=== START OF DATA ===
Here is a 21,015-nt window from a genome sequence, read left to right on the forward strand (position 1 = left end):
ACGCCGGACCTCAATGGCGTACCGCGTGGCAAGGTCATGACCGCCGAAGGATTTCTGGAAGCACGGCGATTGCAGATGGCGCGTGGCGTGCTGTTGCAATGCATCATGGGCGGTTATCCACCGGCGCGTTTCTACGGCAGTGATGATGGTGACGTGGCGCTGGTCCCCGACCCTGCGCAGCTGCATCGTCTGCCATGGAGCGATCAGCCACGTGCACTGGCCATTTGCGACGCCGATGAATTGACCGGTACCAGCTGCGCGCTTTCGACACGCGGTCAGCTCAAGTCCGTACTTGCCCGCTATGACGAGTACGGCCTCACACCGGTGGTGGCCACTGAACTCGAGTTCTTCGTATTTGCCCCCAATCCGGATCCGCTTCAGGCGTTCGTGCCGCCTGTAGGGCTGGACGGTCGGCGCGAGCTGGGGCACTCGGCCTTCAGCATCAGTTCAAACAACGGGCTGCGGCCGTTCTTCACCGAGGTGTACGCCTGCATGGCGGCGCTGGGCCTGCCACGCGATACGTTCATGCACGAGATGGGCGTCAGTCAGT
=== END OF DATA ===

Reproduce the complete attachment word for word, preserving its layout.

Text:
Here is a 21,015-nt window from a genome sequence, read left to right on the forward strand (position 1 = left end):
ACGCCGGACCTCAATGGCGTACCGCGTGGCAAGGTCATGACCGCCGAAGGATTTCTGGAAGCACGGCGATTGCAGATGGCGCGTGGCGTGCTGTTGCAATGCATCATGGGCGGTTATCCACCGGCGCGTTTCTACGGCAGTGATGATGGTGACGTGGCGCTGGTCCCCGACCCTGCGCAGCTGCATCGTCTGCCATGGAGCGATCAGCCACGTGCACTGGCCATTTGCGACGCCGATGAATTGACCGGTACCAGCTGCGCGCTTTCGACACGCGGTCAGCTCAAGTCCGTACTTGCCCGCTATGACGAGTACGGCCTCACACCGGTGGTGGCCACTGAACTCGAGTTCTTCGTATTTGCCCCCAATCCGGATCCGCTTCAGGCGTTCGTGCCGCCTGTAGGGCTGGACGGTCGGCGCGAGCTGGGGCACTCGGCCTTCAGCATCAGTTCAAACAACGGGCTGCGGCCGTTCTTCACCGAGGTGTACGCCTGCATGGCGGCGCTGGGCCTGCCACGCGATACGTTCATGCACGAGATGGGCGTCAGTCAGT